Women and those aged between 25 and 44 account for highest number of Covid cases - CSO
Women and those aged between 25-44 continue to account for the highest number of confirmed cases of Covid-19 while workplace outbreaks have increased from 4% of cases to 10% since mid-April.
That's according to an in-depth analysis of the figures associated with the disease in this country produced by the Central Statistics Office.
The seventh in the series, the bulletin provides insights into those who have either died or contracted Covid-19, by using data from the Computerised Infectious Disease Reporting (CIDR) provided to the CSO by the Health Protection Surveillance Centre.
This bulletin includes a new animated map at Community Healthcare Network (CHN) level showing the weekly spread of infections around the country up to the week of 20 June.
Community Healthcare Networks (CHN's) will deliver Primary Health Care Services across an average population of 50,000. There are 96 CHN’s across Ireland (https://www.hse.ie/eng/services/list/2/primarycare/community-healthcare-networks/faq.html).
The CSO has found that while the number of people who have died from Covid-19 is below 10 for the last three weeks, Dublin remains the hardest hit.
The total number of people who have died from Covid-19 is 1,479, with a further 259 deaths cited as probable deaths linked to the virus.
For the week ending July 3, five deaths were recorded, a decrease of four deaths from the previous week.
The virus claimed the lives of 27 more men than women up to and including the week ending July 3.
It also continues to impact the older age groups the hardest, with 65% of all confirmed Covid-19 deaths to date in the 80 years or older age group.
This is the first time in 10 weeks that confirmed cases of Covid-19 have increased. The total number of confirmed cases is 25,507.
The number of cases for the week ending 3 July is 78, an increase of nine from the previous week.
Half of all confirmed cases are linked to an outbreak.
Some 3,657 more females were diagnosed with Covid-19 than males, the median age remains consistent for both men and women.
The 25-44 age group still show the highest number of confirmed Covid-19 cases at 8,784.
Health care workers continue to make up almost a third of all cases.
The week ending up to and including July 3 was the fifth week in a row that Dublin had less than 100 weekly cases since the start of March.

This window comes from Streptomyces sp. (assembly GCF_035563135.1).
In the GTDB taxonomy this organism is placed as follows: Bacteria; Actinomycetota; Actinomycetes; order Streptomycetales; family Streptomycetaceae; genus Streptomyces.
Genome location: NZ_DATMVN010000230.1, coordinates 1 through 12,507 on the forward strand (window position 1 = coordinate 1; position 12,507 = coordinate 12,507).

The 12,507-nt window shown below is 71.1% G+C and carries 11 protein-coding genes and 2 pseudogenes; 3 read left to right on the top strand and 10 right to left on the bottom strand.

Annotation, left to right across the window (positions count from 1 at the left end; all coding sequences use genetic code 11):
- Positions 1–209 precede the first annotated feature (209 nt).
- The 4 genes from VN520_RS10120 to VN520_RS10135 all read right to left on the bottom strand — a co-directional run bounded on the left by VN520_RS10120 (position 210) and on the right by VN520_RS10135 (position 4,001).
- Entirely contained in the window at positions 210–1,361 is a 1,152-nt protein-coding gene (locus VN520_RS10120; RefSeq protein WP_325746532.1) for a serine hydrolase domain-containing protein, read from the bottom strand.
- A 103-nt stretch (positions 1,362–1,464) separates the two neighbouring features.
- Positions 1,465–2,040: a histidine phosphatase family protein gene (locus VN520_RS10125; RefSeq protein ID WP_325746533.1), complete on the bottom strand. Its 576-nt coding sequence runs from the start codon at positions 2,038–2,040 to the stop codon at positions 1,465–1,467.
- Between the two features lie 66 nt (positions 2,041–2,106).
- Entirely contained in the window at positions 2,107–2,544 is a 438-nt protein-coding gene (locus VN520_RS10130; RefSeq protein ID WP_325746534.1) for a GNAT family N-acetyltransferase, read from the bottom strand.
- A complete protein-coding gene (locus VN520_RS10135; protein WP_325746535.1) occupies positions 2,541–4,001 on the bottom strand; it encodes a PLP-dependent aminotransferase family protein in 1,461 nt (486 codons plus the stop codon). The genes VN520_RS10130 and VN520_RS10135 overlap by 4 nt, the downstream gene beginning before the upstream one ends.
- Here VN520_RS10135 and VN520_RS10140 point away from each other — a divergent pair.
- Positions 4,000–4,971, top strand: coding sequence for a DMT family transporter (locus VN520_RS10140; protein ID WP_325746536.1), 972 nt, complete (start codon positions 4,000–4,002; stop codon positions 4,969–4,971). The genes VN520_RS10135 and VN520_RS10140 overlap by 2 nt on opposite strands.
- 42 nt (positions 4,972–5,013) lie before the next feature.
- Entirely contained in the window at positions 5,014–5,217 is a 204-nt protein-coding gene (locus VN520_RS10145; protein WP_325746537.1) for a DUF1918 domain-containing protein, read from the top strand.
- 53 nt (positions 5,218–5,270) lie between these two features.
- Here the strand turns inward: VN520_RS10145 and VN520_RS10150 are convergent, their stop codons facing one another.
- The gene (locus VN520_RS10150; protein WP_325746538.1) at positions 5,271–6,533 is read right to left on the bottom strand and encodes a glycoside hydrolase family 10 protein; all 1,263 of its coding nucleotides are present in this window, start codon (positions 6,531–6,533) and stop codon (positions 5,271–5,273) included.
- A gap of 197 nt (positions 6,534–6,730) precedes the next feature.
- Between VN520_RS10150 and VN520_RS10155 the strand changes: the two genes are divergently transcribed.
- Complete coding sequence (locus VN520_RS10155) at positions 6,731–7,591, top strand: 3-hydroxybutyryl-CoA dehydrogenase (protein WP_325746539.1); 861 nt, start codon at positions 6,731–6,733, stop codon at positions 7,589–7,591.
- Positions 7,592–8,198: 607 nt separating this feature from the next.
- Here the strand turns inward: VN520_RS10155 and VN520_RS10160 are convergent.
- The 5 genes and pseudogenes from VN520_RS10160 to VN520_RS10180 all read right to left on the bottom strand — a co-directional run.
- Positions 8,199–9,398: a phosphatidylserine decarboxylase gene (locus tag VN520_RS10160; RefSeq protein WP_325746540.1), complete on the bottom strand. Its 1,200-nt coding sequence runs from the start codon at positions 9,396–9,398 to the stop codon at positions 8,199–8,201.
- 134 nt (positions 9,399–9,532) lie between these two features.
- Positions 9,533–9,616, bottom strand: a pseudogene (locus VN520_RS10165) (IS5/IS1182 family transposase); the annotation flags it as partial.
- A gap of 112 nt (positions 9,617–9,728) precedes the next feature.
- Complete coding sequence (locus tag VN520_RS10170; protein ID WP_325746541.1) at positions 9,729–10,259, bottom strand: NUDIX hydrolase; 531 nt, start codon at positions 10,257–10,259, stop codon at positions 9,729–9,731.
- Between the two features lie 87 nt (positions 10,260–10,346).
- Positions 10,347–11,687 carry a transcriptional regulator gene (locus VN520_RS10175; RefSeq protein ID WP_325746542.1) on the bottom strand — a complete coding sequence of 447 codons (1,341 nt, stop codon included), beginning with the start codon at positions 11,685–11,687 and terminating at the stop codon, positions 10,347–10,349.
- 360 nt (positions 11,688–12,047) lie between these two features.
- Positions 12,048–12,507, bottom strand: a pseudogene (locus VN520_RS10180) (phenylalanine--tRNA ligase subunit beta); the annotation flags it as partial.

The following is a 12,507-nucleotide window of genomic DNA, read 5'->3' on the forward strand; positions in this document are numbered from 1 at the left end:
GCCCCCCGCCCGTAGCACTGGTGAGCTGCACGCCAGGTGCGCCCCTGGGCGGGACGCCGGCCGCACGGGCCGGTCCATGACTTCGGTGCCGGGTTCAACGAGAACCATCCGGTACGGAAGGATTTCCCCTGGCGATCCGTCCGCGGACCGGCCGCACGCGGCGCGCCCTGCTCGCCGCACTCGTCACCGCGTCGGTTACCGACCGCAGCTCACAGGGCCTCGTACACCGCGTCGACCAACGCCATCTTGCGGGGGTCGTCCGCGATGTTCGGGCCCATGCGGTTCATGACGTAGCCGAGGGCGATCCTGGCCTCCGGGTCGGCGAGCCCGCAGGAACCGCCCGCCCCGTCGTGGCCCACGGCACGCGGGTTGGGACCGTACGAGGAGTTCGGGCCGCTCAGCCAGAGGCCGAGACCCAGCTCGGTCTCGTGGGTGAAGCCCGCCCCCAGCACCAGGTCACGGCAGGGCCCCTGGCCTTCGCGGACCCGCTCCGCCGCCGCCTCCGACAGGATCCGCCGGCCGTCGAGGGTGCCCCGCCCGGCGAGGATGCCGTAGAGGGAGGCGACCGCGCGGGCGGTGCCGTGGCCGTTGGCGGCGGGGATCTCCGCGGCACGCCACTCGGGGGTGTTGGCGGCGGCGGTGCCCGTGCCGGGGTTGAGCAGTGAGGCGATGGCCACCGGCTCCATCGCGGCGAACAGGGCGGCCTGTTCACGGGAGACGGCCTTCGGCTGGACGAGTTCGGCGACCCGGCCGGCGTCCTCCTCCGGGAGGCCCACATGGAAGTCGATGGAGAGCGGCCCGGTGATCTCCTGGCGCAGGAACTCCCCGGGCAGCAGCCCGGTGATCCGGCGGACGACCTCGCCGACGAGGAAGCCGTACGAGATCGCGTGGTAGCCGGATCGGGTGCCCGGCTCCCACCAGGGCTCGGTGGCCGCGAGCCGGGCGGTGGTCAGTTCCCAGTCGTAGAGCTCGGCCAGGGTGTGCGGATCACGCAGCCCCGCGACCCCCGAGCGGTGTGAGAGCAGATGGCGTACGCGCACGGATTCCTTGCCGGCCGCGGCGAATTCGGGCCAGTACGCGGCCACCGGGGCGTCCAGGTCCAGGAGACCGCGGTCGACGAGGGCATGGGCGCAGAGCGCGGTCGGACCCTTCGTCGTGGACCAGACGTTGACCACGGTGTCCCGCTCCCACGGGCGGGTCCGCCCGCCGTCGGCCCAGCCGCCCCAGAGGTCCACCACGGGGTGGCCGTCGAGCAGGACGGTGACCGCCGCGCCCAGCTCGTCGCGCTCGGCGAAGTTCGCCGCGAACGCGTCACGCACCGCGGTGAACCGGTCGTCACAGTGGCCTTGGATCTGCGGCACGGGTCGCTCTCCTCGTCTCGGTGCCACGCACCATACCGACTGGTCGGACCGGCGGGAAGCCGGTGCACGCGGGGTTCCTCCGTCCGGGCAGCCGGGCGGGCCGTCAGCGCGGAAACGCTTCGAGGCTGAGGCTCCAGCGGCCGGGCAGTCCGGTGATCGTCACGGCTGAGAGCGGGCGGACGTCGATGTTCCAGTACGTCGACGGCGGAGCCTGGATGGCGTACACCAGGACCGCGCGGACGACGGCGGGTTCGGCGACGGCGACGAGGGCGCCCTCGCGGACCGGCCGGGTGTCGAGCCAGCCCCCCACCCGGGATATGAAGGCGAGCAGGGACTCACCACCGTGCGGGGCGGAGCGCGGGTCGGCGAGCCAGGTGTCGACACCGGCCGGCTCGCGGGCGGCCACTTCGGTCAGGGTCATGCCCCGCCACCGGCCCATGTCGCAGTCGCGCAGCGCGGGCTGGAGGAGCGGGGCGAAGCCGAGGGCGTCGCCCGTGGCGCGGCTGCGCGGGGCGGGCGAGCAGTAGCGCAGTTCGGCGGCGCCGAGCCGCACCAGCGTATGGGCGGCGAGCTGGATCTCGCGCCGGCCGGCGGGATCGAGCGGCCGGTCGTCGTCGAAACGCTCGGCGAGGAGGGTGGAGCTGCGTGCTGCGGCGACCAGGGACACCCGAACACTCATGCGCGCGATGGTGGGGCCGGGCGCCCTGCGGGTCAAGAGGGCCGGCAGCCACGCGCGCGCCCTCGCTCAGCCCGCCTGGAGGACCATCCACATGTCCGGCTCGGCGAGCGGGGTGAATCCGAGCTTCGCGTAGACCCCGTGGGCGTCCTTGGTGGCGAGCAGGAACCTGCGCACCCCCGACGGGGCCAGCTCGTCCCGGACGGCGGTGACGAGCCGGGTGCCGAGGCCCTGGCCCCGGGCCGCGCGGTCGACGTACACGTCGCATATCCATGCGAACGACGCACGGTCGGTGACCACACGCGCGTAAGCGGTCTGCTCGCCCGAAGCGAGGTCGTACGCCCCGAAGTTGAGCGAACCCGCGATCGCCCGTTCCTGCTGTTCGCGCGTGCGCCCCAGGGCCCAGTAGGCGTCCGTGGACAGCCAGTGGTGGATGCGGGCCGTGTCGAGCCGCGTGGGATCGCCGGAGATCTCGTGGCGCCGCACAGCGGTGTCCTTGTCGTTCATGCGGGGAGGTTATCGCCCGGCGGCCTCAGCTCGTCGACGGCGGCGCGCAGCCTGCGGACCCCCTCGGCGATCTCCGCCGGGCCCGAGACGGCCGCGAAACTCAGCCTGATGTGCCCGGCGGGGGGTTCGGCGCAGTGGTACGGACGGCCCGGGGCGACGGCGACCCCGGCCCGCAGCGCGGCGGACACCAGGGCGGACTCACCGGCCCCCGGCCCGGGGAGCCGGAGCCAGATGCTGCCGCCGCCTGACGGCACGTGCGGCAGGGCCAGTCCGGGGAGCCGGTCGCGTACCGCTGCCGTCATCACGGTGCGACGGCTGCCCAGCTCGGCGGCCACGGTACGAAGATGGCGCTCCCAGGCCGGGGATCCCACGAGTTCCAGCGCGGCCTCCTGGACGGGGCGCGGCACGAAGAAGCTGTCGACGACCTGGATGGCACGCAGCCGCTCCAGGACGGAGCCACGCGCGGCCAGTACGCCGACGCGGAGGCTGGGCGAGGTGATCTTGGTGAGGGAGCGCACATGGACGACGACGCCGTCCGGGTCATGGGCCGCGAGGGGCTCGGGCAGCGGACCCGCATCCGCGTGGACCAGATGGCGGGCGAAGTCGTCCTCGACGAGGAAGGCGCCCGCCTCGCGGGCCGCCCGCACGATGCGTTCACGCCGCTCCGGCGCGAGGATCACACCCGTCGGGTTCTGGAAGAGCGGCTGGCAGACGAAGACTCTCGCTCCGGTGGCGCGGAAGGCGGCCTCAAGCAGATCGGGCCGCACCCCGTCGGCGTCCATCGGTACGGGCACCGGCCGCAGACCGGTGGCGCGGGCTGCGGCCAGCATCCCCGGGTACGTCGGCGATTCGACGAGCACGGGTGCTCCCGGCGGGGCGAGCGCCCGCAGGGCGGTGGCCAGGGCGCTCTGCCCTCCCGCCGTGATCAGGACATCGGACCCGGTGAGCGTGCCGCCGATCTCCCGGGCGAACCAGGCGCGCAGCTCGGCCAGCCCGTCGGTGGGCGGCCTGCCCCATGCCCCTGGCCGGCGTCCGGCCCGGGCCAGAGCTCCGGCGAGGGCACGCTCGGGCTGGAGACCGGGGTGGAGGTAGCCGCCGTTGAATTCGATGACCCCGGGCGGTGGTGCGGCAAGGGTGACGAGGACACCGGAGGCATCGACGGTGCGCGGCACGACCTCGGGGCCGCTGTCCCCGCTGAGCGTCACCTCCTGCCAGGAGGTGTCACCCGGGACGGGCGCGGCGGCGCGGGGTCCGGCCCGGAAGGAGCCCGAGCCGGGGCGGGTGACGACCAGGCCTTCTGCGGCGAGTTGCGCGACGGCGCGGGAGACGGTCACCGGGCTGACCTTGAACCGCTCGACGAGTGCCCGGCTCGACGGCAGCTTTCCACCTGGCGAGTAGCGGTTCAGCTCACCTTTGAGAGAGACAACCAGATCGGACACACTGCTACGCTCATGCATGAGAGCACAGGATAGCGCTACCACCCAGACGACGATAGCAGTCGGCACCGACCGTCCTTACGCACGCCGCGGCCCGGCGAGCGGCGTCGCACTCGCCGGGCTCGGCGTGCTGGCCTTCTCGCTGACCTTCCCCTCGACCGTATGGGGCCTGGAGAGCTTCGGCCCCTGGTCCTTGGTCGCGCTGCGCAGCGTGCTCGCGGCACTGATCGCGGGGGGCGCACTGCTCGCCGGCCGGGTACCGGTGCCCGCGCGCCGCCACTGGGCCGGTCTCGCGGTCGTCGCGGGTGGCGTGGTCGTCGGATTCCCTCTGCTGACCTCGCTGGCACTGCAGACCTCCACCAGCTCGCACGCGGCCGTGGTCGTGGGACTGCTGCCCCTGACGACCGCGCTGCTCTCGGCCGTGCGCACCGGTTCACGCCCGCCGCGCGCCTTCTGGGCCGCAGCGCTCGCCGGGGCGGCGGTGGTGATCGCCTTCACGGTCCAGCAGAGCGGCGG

There were 32 new cases diagnosed in Dublin in the week ending July 3, down from the peak of 1,865 cases in the week ending March 27.
Kildare was the only other county to record more than 10 new cases in the week ended July 3.
This is the third week in a row that Clare and Offaly recorded no new cases.
This is the seventh week in a row that Mayo, Offaly, Westmeath and Wicklow have recorded less than 10 new cases.
This is the eighth week in a row that Clare, Leitrim, Longford, Tipperary and Wexford have recorded less than 10 new cases.
This is the ninth week in a row that Donegal, Laois and Kerry have recorded less than 10 new cases and the tenth such week for Waterford.
For the second week, Sligo has recorded more than five cases.
Last week, the week ending 3 July, seven people were hospitalised, down from 653 people at the peak, the week ending March 27.
For the sixth week in a row, there have been less than five people admitted to an Intensive Care Unit (ICU).
These figures may need to be adjusted if someone’s condition worsens as there is a time lag between onset of symptoms and hospitalisation.
There have been 12,703 positive Covid-19 cases linked to an outbreak, which is defined as two or more cases in the same location and time.
Women account for 59% of all cases linked to an outbreak.
Almost a quarter (24%) of outbreaks affected those aged 80 years and older compared with 14% of all cases. The median age of cases related to an outbreak is 54.
Nursing Homes accounted for 47% of all confirmed cases related to an outbreak. This has decreased from a peak of 50% in late April.
Hospitals, residential institutions and nursing homes account for nearly three-quarters of all cases linked to an outbreak.
From a high of 26% of cases in early March, travel now accounts for just 1% of all cases related to an outbreak.
The workplace has increased from 4% of cases to 10% since mid-April.
Outbreaks in private houses account for 19% of cases, down from 42% in late March.
There have been 1,393 deaths of people with underlying conditions from 9,901 confirmed cases with underlying conditions.
The median age of those dying with underlying conditions is 83.
Of these 1,393 deaths, 748 had one underlying condition while 645 had two or more underlying conditions.
There were 1,296 deaths of people with underlying conditions in the over 65 age group.
Of the 103 deaths in the 25–64 age group, 95 had underlying conditions.
In terms of underlying conditions, chronic heart disease was present in 43% of deaths.